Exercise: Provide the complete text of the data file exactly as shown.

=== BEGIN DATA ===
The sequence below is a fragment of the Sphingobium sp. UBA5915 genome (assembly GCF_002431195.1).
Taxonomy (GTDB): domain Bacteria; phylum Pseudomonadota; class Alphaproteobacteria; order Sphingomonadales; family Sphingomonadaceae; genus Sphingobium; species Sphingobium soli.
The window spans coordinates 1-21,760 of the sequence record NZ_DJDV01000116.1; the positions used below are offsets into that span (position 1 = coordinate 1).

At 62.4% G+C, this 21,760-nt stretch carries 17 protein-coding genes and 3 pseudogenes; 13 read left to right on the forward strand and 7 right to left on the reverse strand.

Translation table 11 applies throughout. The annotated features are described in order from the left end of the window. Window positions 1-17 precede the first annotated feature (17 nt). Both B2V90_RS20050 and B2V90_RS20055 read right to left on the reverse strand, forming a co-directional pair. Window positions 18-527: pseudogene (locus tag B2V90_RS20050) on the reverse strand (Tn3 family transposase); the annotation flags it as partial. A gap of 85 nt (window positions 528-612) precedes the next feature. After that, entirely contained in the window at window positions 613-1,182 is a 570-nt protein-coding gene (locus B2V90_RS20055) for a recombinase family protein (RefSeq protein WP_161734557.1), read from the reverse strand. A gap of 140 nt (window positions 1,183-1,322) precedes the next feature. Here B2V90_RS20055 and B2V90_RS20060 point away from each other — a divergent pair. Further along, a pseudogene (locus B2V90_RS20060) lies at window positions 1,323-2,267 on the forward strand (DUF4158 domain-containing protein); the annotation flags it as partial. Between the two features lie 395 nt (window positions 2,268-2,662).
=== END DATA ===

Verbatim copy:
The sequence below is a fragment of the Sphingobium sp. UBA5915 genome (assembly GCF_002431195.1).
Taxonomy (GTDB): domain Bacteria; phylum Pseudomonadota; class Alphaproteobacteria; order Sphingomonadales; family Sphingomonadaceae; genus Sphingobium; species Sphingobium soli.
The window spans coordinates 1-21,760 of the sequence record NZ_DJDV01000116.1; the positions used below are offsets into that span (position 1 = coordinate 1).

At 62.4% G+C, this 21,760-nt stretch carries 17 protein-coding genes and 3 pseudogenes; 13 read left to right on the forward strand and 7 right to left on the reverse strand.

Translation table 11 applies throughout. The annotated features are described in order from the left end of the window. Window positions 1-17 precede the first annotated feature (17 nt). Both B2V90_RS20050 and B2V90_RS20055 read right to left on the reverse strand, forming a co-directional pair. Window positions 18-527: pseudogene (locus tag B2V90_RS20050) on the reverse strand (Tn3 family transposase); the annotation flags it as partial. A gap of 85 nt (window positions 528-612) precedes the next feature. After that, entirely contained in the window at window positions 613-1,182 is a 570-nt protein-coding gene (locus B2V90_RS20055) for a recombinase family protein (RefSeq protein WP_161734557.1), read from the reverse strand. A gap of 140 nt (window positions 1,183-1,322) precedes the next feature. Here B2V90_RS20055 and B2V90_RS20060 point away from each other — a divergent pair. Further along, a pseudogene (locus B2V90_RS20060) lies at window positions 1,323-2,267 on the forward strand (DUF4158 domain-containing protein); the annotation flags it as partial. Between the two features lie 395 nt (window positions 2,268-2,662).